I am an advocate of two-way ramps, when the situation warrants it. Here is one example
Consider the case where you are exiting Route 128 SB and heading left (southeast) onto Grapevine Rd. At present, as you approach Grapevine Rd, you get one "turn left" instruction. When the two-way ramp was split into separate one-way ramps, the off-ramp would generate two left instructions: first a "keep left" where the ramp forks before it reaches Grapevine, and then a "turn left" at the end of the fork where it meets Grapevine Rd itself.
(I also have seen cases where inaccurate GPS hardware has had problems where one-way ramps run parallel, and close to each other, for long stretches.)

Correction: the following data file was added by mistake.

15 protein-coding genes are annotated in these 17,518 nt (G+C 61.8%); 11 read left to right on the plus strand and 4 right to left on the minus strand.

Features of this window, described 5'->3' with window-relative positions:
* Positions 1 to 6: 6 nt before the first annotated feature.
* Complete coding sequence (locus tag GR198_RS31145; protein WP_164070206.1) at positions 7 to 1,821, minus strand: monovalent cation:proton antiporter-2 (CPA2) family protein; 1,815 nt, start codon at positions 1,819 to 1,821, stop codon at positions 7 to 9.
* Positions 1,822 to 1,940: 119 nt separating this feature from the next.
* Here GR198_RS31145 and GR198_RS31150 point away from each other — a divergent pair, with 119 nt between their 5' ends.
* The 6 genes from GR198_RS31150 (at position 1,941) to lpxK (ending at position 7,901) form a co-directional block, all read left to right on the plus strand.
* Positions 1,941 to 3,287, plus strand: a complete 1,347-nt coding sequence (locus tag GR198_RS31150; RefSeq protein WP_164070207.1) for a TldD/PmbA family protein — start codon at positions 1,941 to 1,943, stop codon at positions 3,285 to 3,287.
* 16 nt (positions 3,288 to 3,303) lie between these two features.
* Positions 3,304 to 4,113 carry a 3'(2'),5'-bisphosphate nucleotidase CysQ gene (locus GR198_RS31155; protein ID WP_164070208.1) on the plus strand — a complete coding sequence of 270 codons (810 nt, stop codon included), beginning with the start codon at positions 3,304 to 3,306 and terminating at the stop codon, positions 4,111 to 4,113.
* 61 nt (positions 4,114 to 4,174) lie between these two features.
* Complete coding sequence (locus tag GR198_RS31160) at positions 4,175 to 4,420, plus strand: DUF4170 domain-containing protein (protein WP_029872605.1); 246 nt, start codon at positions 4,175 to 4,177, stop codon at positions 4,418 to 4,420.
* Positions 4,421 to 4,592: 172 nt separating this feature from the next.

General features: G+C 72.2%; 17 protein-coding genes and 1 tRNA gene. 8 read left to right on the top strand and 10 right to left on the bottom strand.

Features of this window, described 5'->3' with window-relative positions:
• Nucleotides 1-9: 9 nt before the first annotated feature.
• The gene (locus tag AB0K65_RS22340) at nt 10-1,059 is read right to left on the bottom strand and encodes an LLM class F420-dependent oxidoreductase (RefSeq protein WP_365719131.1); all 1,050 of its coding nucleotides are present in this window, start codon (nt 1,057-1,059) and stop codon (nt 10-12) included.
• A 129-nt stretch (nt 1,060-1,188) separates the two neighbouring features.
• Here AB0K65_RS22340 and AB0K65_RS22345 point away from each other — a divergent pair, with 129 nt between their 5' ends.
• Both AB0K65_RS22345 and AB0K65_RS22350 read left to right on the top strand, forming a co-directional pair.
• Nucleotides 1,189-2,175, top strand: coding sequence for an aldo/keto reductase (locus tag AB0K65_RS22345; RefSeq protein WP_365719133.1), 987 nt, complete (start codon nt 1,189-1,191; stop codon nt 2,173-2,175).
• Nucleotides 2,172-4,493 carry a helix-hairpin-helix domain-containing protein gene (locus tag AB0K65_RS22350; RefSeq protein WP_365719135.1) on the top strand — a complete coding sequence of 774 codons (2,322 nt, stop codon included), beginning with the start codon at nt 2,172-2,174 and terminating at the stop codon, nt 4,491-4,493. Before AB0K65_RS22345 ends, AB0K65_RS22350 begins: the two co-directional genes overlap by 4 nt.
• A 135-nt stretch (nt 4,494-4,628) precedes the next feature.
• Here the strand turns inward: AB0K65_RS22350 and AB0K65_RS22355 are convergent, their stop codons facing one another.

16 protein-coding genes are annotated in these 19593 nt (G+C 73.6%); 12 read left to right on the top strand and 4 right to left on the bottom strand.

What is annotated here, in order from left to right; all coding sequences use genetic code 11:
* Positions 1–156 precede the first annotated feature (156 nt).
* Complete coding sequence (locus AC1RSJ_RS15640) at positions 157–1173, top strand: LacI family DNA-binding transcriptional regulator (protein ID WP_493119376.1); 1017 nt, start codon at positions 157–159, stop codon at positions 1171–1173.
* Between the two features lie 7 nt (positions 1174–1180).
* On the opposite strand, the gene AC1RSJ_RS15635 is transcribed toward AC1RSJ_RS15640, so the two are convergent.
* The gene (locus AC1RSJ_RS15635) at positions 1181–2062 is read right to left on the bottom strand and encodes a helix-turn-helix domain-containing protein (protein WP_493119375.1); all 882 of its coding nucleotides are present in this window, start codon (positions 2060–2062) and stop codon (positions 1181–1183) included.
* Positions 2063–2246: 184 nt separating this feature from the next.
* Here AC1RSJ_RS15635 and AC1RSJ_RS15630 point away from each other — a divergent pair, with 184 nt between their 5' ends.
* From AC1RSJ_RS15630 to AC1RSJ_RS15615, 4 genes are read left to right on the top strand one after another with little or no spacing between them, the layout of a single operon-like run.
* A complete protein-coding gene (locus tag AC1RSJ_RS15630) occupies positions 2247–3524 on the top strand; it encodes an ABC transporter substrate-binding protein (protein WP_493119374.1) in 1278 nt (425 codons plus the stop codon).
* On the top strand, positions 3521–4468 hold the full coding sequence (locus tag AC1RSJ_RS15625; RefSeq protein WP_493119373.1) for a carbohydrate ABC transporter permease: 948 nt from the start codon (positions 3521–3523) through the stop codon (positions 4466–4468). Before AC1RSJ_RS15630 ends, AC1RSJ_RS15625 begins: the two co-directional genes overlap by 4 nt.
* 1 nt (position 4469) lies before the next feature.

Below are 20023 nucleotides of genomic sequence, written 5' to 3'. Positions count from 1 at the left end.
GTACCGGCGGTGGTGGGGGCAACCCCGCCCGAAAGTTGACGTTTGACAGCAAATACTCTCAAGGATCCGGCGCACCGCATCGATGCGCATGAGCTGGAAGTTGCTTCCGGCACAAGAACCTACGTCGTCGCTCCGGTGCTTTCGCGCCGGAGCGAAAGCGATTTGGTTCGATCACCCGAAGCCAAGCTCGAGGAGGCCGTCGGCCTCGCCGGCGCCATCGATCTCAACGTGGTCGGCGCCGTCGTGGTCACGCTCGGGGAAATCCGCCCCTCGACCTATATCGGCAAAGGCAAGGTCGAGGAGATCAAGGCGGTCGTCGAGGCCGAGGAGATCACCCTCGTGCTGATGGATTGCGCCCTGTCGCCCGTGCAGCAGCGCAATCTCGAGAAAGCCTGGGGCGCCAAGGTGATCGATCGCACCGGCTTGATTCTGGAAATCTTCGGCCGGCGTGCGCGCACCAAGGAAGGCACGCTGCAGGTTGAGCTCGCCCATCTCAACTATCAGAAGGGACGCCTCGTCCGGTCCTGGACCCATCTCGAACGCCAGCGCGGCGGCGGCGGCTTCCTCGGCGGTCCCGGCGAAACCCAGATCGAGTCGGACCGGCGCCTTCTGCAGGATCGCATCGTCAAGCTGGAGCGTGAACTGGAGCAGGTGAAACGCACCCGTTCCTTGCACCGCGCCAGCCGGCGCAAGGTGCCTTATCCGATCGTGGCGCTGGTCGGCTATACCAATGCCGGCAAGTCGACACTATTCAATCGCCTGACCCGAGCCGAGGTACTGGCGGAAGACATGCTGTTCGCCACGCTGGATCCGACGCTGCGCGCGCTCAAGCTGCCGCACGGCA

Un-splitting those ramps replaced four one-way segments with two two-way segments, made the geometry a lot cleaner, and eliminated the double turn instructions.
As for the complexity of turn restrictions: in cases such as the one cited by the OP
, it isn't any simpler when four one-way ramps emanate from that junction southwest of the tolls--and the result is more junctions to check, not fewer.